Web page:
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Theories as to why practice tests help with remembering what you learn include the notion that testing helps with the retention of knowledge. It does this by aiding the processes involved in retrieving information. Another theory is that the tests improve the ability to organize information mentally. This improves the speed with which you are able to retrieve knowledge.

Practice tests do not take a lot of time and not a lot of skill is needed to perform them. They also work for a variety of subjects.

Practice testing works best when sufficient time has passed between tests. Studies have shown that immediate retesting delivers very little benefit.

Use Distributed Practice

According to this study from the University of Illinois, distributed practice shows some of the most powerful effects in memory research. This study method involves splitting studies over time instead of doing all of it at one time. Distributed practice has been shown to do a better job of enabling retention according to various studies, especially when compared to cramming.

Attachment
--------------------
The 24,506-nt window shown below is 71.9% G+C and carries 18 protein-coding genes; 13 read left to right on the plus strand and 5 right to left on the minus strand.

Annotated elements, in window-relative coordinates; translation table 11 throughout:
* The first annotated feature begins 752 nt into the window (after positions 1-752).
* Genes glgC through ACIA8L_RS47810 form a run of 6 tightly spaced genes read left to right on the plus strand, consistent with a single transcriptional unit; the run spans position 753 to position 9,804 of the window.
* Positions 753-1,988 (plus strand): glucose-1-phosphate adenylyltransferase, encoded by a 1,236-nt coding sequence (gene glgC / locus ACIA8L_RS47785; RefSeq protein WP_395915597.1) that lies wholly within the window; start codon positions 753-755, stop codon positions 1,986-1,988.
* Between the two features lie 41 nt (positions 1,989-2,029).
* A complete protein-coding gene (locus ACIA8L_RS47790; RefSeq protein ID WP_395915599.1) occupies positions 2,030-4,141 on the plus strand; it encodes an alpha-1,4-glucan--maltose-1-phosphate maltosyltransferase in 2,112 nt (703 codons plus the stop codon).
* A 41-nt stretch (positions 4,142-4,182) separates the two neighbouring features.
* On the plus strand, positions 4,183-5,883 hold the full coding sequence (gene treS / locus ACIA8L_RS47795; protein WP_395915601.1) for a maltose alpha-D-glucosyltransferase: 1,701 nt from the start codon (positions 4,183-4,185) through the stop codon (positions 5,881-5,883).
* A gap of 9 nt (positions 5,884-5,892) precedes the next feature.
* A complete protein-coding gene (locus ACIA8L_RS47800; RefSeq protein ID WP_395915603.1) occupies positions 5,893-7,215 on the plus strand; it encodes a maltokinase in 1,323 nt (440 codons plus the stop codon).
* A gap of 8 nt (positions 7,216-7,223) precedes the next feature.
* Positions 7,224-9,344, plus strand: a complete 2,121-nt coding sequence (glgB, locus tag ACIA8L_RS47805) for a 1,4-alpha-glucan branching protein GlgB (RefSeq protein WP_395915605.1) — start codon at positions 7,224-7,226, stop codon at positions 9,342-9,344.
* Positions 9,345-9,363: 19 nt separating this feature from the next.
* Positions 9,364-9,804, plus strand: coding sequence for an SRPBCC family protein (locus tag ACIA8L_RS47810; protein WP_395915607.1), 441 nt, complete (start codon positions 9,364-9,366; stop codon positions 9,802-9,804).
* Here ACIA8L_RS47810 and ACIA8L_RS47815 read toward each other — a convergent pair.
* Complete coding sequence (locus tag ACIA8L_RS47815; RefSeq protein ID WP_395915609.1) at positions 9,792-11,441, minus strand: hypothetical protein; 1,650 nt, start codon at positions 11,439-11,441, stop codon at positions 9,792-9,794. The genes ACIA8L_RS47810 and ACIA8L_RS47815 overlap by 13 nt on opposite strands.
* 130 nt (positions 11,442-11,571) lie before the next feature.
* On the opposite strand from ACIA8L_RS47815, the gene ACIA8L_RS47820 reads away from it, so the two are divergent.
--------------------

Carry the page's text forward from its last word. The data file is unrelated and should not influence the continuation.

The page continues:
It works because the brain gets time to grasp the information by switching back and forth between focused and diffused modes of thinking.

***For more information on why distributed practice work, go here to read more about the forgetting curve.***

Use Both Focused Mode and Diffused Mode Learning

The focused mode of thinking is the state where the material being learned completely dominates the student’s attention. They are deliberately focusing on what they are trying to learn.

The diffused mode of thinking lacks that level of focus; instead, the information is not the person’s immediate focus. This kind of thinking can be done while performing some other task.  For instance, diffused mode is letting ideas peculate while you walk or take a shower.